If the Celtics are unable to come back from a 3-1 deficit to knock off the Heat in the Eastern Conference Finals, they may not be able to help looking back on a pair of 50-50 outcomes from past drafts that didn’t go in their favor.
As Sam Amick of The Athletic details, the first of those draft-day coin flips came in 2011, when the Celtics owned the 27th overall pick and had narrowed down their choice to JaJuan Johnson or Jimmy Butler. Boston selected Johnson, allowing Butler to fall to Chicago at No. 30. Today, Johnson is eight years removed from playing in his last NBA game, while Butler is on the verge of eliminating the C’s from the postseason (albeit after changing teams three times).
Meanwhile, Game 4 star Tyler Herro, who established a new career high on Wednesday with 37 points, was selected by the Heat in the 2019 draft at No. 13, one pick ahead of the Celtics at No. 14. Those draft slots were as a result of a three-team tiebreaker for the Nos. 12-14 selections, after Charlotte, Miami, and Sacramento all finished the season with identical records. The Hornets won the tiebreaker and claimed the No. 12 pick, while the Heat got No. 13. The C’s, who owned the Kings’ pick, ended up at No. 14.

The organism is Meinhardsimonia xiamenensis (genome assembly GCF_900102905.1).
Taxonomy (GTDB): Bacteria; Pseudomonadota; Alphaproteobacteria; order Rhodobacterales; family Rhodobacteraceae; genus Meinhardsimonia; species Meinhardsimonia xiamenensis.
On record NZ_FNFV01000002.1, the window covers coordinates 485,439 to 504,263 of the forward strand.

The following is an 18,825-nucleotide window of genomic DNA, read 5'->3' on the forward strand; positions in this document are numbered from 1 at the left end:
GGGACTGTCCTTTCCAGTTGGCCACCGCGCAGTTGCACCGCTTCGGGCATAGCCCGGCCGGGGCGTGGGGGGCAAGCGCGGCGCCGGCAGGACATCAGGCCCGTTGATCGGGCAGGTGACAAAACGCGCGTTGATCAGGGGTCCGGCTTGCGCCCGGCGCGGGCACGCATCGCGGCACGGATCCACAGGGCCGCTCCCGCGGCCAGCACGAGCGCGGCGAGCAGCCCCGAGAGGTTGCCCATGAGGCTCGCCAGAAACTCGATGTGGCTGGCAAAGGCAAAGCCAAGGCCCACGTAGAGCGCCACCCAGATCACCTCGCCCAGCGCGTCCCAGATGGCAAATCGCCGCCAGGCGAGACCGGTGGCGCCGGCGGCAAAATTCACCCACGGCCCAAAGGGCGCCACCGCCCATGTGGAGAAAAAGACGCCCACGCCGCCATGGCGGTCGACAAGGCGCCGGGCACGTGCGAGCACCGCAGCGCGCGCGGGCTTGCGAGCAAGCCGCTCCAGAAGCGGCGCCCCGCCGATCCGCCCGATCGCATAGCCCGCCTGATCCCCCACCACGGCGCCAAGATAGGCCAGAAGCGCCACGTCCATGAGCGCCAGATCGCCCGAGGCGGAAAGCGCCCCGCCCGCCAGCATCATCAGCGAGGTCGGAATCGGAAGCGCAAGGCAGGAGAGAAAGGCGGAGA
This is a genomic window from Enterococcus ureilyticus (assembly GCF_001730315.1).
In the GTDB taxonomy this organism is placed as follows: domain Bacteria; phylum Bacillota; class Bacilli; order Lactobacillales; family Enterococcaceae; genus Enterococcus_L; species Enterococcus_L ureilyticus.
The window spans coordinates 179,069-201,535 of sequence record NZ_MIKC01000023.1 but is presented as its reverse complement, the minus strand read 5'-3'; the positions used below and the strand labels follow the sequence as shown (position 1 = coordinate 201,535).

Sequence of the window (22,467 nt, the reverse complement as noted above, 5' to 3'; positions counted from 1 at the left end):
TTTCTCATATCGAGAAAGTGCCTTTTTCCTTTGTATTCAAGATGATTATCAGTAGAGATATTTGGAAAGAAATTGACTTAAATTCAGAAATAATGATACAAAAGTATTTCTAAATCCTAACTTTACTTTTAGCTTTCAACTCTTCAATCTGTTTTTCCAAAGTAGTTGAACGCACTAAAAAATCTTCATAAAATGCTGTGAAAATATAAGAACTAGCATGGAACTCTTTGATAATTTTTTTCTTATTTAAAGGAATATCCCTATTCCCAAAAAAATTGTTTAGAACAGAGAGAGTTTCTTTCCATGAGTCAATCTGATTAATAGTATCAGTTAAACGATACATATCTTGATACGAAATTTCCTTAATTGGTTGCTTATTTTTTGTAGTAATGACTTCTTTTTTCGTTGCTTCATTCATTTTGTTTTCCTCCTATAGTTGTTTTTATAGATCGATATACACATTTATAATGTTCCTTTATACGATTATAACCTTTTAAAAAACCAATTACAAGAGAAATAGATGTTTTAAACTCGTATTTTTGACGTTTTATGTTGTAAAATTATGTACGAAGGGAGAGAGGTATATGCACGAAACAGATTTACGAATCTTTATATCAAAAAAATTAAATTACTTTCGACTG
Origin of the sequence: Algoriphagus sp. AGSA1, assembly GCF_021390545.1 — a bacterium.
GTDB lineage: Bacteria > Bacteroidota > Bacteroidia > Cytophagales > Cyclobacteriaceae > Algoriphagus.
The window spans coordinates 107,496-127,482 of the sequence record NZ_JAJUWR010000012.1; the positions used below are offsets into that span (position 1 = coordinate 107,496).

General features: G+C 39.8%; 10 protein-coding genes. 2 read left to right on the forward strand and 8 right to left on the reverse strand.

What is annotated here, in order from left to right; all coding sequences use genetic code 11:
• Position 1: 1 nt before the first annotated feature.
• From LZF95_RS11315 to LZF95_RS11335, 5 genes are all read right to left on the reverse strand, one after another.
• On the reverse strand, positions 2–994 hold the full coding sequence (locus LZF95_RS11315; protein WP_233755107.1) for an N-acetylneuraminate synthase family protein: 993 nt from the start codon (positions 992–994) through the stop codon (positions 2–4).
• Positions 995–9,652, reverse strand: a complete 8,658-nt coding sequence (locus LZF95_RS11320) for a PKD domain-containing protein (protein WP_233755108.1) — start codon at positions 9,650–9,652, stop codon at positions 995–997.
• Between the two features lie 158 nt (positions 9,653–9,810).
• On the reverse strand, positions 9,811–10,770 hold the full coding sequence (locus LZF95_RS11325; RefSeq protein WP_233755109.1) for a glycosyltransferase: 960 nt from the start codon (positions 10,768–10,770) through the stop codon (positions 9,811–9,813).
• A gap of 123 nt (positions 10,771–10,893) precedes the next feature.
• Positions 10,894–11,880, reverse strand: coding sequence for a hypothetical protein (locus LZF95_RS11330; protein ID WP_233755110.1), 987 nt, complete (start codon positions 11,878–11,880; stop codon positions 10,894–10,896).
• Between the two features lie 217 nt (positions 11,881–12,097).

As A. Sherrod Blakely of NBC Sports Boston writes, there was a “collective moan” among the Celtics’ brass after the Heat selected Herro at No. 13 a year ago, since the C’s had their eye on the Kentucky sharpshooter. They would have had a shot to draft him if they’d had better luck in that draft tiebreaker.
Here’s more from around the Atlantic:
- Brian Lewis of The New York Post questions whether the Nets really need to make a trade for a third star, suggesting that the missing piece for the roster may instead be a tough wing defender who could be signed using the mid-level exception. Lewis points to veteran forward Andre Roberson as one possibility, assuming he’s fully healthy.
- David Nurse, a life/skills coach for a number of NBA players, believes that the Knicks will benefit from new assistant coach Johnnie Bryant‘s player development abilities, as Ian Begley of SNY.tv relays. “He focuses on the details and the specifics for each player,” Nurse said on Begley’s podcast, The Putback. “Player development gets thrown out there as a buzzword, like culture. No one really knows what it means. Most (people think of it as) being just rebounding for players, shooting spot shots. But that’s not player development. Johnnie realizes it’s about the details with helping these players that he works with, focusing on their strengths.”
- Blake Murphy and Eric Koreen of The Athletic explore a few Raptors offseason topics, including how much the team’s initial offer to free agent guard Fred VanVleet should be worth, while Doug Smith of The Toronto Star says that president of basketball operations Masai Ujiri and GM Bobby Webster will earn their money during this offseason of uncertainty.